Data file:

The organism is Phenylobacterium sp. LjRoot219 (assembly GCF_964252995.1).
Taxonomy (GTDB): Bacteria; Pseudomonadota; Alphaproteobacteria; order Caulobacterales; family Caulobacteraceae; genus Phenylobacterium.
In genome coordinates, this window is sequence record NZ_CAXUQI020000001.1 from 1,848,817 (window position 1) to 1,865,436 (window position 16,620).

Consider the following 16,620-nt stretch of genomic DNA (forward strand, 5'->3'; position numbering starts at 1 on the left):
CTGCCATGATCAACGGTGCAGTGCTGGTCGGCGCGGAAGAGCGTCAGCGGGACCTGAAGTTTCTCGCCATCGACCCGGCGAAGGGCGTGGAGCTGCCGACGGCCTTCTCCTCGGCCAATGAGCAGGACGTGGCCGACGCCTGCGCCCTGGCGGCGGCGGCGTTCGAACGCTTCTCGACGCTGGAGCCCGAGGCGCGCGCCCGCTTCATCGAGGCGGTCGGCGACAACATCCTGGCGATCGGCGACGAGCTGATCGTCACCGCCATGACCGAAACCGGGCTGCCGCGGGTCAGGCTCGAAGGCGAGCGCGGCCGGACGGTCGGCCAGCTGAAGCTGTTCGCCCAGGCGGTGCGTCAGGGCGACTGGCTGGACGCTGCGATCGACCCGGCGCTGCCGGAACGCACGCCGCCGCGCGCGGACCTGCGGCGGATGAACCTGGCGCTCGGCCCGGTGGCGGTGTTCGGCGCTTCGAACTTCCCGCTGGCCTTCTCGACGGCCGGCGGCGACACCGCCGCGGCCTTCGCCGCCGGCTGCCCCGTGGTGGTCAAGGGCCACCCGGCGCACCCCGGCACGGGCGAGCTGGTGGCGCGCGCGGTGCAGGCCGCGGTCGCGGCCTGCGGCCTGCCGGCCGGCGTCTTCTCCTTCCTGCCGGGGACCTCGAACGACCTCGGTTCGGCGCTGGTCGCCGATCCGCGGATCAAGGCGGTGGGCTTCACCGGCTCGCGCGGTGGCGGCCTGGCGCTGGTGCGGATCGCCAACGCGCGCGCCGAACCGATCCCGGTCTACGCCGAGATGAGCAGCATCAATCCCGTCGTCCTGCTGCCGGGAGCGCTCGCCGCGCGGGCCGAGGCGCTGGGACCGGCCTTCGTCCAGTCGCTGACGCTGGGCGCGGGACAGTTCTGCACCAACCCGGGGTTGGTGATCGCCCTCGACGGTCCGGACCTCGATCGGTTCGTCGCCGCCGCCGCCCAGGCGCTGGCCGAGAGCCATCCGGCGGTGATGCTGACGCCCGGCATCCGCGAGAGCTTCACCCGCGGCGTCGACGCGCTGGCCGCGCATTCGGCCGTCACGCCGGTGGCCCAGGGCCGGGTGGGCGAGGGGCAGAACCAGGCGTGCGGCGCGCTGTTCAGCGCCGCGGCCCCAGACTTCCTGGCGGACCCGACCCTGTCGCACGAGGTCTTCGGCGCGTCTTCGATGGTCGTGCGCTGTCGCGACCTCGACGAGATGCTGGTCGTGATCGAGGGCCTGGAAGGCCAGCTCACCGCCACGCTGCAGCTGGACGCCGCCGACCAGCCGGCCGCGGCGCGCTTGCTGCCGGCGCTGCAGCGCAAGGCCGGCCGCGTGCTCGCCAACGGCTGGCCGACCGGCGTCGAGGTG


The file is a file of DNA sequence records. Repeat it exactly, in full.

The organism is Phenylobacterium sp. LjRoot219 (assembly GCF_964252995.1).
Taxonomy (GTDB): Bacteria; Pseudomonadota; Alphaproteobacteria; order Caulobacterales; family Caulobacteraceae; genus Phenylobacterium.
In genome coordinates, this window is sequence record NZ_CAXUQI020000001.1 from 1,848,817 (window position 1) to 1,865,436 (window position 16,620).

Consider the following 16,620-nt stretch of genomic DNA (forward strand, 5'->3'; position numbering starts at 1 on the left):
CTGCCATGATCAACGGTGCAGTGCTGGTCGGCGCGGAAGAGCGTCAGCGGGACCTGAAGTTTCTCGCCATCGACCCGGCGAAGGGCGTGGAGCTGCCGACGGCCTTCTCCTCGGCCAATGAGCAGGACGTGGCCGACGCCTGCGCCCTGGCGGCGGCGGCGTTCGAACGCTTCTCGACGCTGGAGCCCGAGGCGCGCGCCCGCTTCATCGAGGCGGTCGGCGACAACATCCTGGCGATCGGCGACGAGCTGATCGTCACCGCCATGACCGAAACCGGGCTGCCGCGGGTCAGGCTCGAAGGCGAGCGCGGCCGGACGGTCGGCCAGCTGAAGCTGTTCGCCCAGGCGGTGCGTCAGGGCGACTGGCTGGACGCTGCGATCGACCCGGCGCTGCCGGAACGCACGCCGCCGCGCGCGGACCTGCGGCGGATGAACCTGGCGCTCGGCCCGGTGGCGGTGTTCGGCGCTTCGAACTTCCCGCTGGCCTTCTCGACGGCCGGCGGCGACACCGCCGCGGCCTTCGCCGCCGGCTGCCCCGTGGTGGTCAAGGGCCACCCGGCGCACCCCGGCACGGGCGAGCTGGTGGCGCGCGCGGTGCAGGCCGCGGTCGCGGCCTGCGGCCTGCCGGCCGGCGTCTTCTCCTTCCTGCCGGGGACCTCGAACGACCTCGGTTCGGCGCTGGTCGCCGATCCGCGGATCAAGGCGGTGGGCTTCACCGGCTCGCGCGGTGGCGGCCTGGCGCTGGTGCGGATCGCCAACGCGCGCGCCGAACCGATCCCGGTCTACGCCGAGATGAGCAGCATCAATCCCGTCGTCCTGCTGCCGGGAGCGCTCGCCGCGCGGGCCGAGGCGCTGGGACCGGCCTTCGTCCAGTCGCTGACGCTGGGCGCGGGACAGTTCTGCACCAACCCGGGGTTGGTGATCGCCCTCGACGGTCCGGACCTCGATCGGTTCGTCGCCGCCGCCGCCCAGGCGCTGGCCGAGAGCCATCCGGCGGTGATGCTGACGCCCGGCATCCGCGAGAGCTTCACCCGCGGCGTCGACGCGCTGGCCGCGCATTCGGCCGTCACGCCGGTGGCCCAGGGCCGGGTGGGCGAGGGGCAGAACCAGGCGTGCGGCGCGCTGTTCAGCGCCGCGGCCCCAGACTTCCTGGCGGACCCGACCCTGTCGCACGAGGTCTTCGGCGCGTCTTCGATGGTCGTGCGCTGTCGCGACCTCGACGAGATGCTGGTCGTGATCGAGGGCCTGGAAGGCCAGCTCACCGCCACGCTGCAGCTGGACGCCGCCGACCAGCCGGCCGCGGCGCGCTTGCTGCCGGCGCTGCAGCGCAAGGCCGGCCGCGTGCTCGCCAACGGCTGGCCGACCGGCGTCGAGGTG